Commonly, one-dimensional (1-D) Earth impedances have been used to calculate the voltages induced across electric power transmission lines during geomagnetic storms under the assumption that much of the three-dimensional structure of the Earth gets smoothed when integrating along power transmission lines. We calculate the voltage across power transmission lines in the mid-Atlantic region with both regional 1-D impedances and 64 empirical 3-D impedances obtained from a magnetotelluric survey. The use of 3-D impedances produces substantially more spatial variance in the calculated voltages, with the voltages being more than an order of magnitude different, both higher and lower, than the voltages calculated utilizing regional 1-D impedances. During the March 1989 geomagnetic storm 62 transmission lines exceed 100 V when utilizing empirical 3-D impedances, whereas 16 transmission lines exceed 100 V when utilizing regional 1-D impedances. This demonstrates the importance of using realistic impedances to understand and quantify the impact that a geomagnetic storm has on power grids.

Update on the worsening particle radiation environment observed by CRaTER and implications for future human deep-space exploration

Fri, 02/23/2018 - 00:25
Abstract

Over the last decade, the solar wind has exhibited low densities and magnetic field strengths, representing anomalous states that have never been observed during the space age. As discussed by Schwadron et al. (2014a), the cycle 23–24 solar activity led to the longest solar minimum in more than 80 years and continued into the “mini” solar maximum of cycle 24. During this weak activity, we observed galactic cosmic ray fluxes that exceeded the levels observed throughout the space age, and we observed small solar energetic particle events. Here, we provide an update to the Schwadron et al (2014a) observations from the Cosmic Ray Telescope for the Effects of Radiation (CRaTER) on the Lunar Reconnaissance Orbiter (LRO). The Schwadron et al. (2014a) study examined the evolution of the interplanetary magnetic field, and utilized a previously published study by Goelzer et al. (2013) projecting out the interplanetary magnetic field strength based on the evolution of sunspots as a proxy for the rate that the Sun releases coronal mass ejections (CMEs). This led to a projection of dose rates from galactic cosmic rays on the lunar surface, which suggested a ∼20% increase of dose rates from one solar minimum to the next, and indicated that the radiation environment in space may be a worsening factor important for consideration in future planning of human space exploration. We compare the predictions of Schwadron et al. (2014a) with the actual dose rates observed by CRaTER in the last 4 years. The observed dose rates exceed the predictions by ∼10%, showing that the radiation environment is worsening more rapidly than previously estimated. Much of this increase is attributable to relatively low-energy ions, which can be effectively shielded. Despite the continued paucity of solar activity, one of the hardest solar events in almost a decade occurred in Sept 2017 after more than a year of all-clear periods. These particle radiation conditions present important issues that must be carefully studied and accounted for in the planning and design of future missions (to the Moon, Mars, asteroids and beyond).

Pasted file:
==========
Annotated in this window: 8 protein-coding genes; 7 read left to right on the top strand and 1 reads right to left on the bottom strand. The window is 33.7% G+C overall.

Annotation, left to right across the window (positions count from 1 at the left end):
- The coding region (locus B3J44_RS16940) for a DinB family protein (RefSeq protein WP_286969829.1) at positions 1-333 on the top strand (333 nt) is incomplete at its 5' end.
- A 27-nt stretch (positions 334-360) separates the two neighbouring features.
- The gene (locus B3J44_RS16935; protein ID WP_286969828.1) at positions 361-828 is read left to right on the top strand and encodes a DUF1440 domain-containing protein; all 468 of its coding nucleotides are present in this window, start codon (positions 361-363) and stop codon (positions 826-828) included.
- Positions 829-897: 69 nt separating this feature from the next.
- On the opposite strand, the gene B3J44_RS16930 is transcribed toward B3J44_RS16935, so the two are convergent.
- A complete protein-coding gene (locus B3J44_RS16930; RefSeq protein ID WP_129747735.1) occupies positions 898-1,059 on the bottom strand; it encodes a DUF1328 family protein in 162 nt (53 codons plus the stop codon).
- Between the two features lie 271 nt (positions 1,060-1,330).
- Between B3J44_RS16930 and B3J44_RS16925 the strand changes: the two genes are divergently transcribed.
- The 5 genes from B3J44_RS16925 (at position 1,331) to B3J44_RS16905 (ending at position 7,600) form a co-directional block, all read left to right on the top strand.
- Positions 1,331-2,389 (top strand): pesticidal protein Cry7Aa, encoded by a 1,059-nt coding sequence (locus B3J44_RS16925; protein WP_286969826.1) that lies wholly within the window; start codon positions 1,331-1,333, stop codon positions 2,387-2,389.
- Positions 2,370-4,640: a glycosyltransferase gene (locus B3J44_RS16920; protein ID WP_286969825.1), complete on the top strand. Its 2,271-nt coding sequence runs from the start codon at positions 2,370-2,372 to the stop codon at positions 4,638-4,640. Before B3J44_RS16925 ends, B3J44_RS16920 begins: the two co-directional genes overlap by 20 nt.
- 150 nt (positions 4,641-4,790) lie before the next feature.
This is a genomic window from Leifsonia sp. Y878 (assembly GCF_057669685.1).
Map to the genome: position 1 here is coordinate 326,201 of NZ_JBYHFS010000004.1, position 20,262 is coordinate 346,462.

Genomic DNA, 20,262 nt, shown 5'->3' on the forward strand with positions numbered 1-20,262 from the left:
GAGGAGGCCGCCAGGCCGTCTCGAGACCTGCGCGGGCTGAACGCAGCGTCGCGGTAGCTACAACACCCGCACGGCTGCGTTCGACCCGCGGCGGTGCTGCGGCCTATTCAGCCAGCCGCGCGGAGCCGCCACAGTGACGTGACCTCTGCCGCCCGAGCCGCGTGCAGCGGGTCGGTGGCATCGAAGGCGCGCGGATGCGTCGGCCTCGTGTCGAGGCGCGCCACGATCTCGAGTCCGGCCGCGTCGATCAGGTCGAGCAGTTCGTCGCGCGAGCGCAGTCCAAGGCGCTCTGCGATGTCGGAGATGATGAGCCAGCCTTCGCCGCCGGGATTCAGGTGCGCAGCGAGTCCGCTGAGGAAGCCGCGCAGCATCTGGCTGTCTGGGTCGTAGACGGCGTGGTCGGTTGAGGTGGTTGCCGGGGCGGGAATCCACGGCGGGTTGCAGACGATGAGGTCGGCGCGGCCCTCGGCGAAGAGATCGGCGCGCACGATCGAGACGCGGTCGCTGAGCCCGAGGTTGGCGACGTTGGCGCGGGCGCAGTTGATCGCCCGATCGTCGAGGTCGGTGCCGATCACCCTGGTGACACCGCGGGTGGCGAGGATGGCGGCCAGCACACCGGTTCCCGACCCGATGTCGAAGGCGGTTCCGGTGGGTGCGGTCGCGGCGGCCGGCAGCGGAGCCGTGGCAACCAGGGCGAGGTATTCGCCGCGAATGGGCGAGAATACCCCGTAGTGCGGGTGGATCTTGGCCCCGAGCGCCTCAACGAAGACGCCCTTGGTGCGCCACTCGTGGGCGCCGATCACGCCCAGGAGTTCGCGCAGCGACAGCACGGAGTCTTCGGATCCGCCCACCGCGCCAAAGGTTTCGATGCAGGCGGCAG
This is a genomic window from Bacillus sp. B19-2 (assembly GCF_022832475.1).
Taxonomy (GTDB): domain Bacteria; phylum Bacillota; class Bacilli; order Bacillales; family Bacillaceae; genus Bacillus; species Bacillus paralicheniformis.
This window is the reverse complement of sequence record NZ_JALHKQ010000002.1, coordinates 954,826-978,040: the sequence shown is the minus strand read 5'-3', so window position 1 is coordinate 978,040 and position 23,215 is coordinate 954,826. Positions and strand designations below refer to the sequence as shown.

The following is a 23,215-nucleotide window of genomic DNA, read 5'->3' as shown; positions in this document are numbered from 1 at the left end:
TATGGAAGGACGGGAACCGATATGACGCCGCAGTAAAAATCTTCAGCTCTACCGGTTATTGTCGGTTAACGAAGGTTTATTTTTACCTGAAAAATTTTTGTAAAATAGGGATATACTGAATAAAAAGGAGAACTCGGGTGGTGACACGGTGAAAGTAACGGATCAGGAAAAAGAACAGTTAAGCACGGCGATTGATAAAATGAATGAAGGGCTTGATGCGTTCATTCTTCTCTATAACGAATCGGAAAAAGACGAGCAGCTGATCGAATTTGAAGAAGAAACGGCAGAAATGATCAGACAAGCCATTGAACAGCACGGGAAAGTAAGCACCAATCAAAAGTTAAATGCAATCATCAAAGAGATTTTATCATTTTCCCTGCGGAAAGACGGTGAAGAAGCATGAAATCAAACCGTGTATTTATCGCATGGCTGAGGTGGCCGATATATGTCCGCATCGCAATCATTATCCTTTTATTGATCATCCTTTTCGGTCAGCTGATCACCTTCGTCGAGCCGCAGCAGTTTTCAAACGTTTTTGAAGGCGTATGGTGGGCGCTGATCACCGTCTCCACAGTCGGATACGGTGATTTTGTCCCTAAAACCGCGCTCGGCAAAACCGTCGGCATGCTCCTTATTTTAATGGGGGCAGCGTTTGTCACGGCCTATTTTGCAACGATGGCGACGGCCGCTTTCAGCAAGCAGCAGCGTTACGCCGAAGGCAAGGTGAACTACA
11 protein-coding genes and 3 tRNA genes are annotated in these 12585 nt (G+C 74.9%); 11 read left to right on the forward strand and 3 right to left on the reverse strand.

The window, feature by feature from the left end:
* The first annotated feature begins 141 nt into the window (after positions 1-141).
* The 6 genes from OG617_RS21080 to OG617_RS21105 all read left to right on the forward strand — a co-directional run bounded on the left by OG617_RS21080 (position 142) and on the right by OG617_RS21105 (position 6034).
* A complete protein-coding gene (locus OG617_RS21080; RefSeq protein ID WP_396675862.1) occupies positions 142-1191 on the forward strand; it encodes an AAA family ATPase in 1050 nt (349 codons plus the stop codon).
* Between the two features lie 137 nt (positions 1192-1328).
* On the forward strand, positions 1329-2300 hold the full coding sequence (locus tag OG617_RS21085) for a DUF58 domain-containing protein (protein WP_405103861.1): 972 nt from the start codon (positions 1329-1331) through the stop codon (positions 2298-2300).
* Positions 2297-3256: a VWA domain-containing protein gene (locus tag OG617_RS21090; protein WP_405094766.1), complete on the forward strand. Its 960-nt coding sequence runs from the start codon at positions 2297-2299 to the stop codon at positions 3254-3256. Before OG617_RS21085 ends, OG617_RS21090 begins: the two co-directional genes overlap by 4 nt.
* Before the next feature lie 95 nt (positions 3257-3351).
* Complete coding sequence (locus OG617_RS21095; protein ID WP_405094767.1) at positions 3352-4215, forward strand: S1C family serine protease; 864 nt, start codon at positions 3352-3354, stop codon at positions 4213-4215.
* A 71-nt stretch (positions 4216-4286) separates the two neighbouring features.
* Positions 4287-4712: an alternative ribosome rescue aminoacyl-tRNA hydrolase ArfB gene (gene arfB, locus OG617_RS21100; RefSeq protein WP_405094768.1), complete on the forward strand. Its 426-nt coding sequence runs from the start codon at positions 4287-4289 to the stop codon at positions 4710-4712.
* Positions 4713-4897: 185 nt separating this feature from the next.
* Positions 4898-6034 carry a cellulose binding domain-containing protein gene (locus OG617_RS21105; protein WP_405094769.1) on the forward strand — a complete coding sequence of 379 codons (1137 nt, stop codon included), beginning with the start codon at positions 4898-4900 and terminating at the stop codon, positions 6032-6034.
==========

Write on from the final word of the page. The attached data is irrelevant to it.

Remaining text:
Space Weather Influence on Electromagnetic Geosynchronous Debris Perturbations Using Statistical Fluxes

Fri, 02/23/2018 - 00:25
Abstract

Spacecraft can charge to negative 10's of kilo-Volts at Geosynchronous Earth Orbit (GEO) due to interactions with the space plasma. This raises spacecraft electronics or solar panel damage concerns. Spacecraft charging leads to perturbations which change the orbits of lightweight uncontrolled debris objects. A charged space object experiences a force from the convection electric field as well as the local magnetic field (i.e. Lorentz force v × B), as well as the associated Lorentz torque. If the object is tumbling the Eddy current torques provide a disturbance torque that reduces a spin rate relative to the magnetic field. Prior work assuming a constant “worst case" voltage shows that Lorentz and eddy torques cause significant orbital changes through the attitude dependent solar radiation pressure force.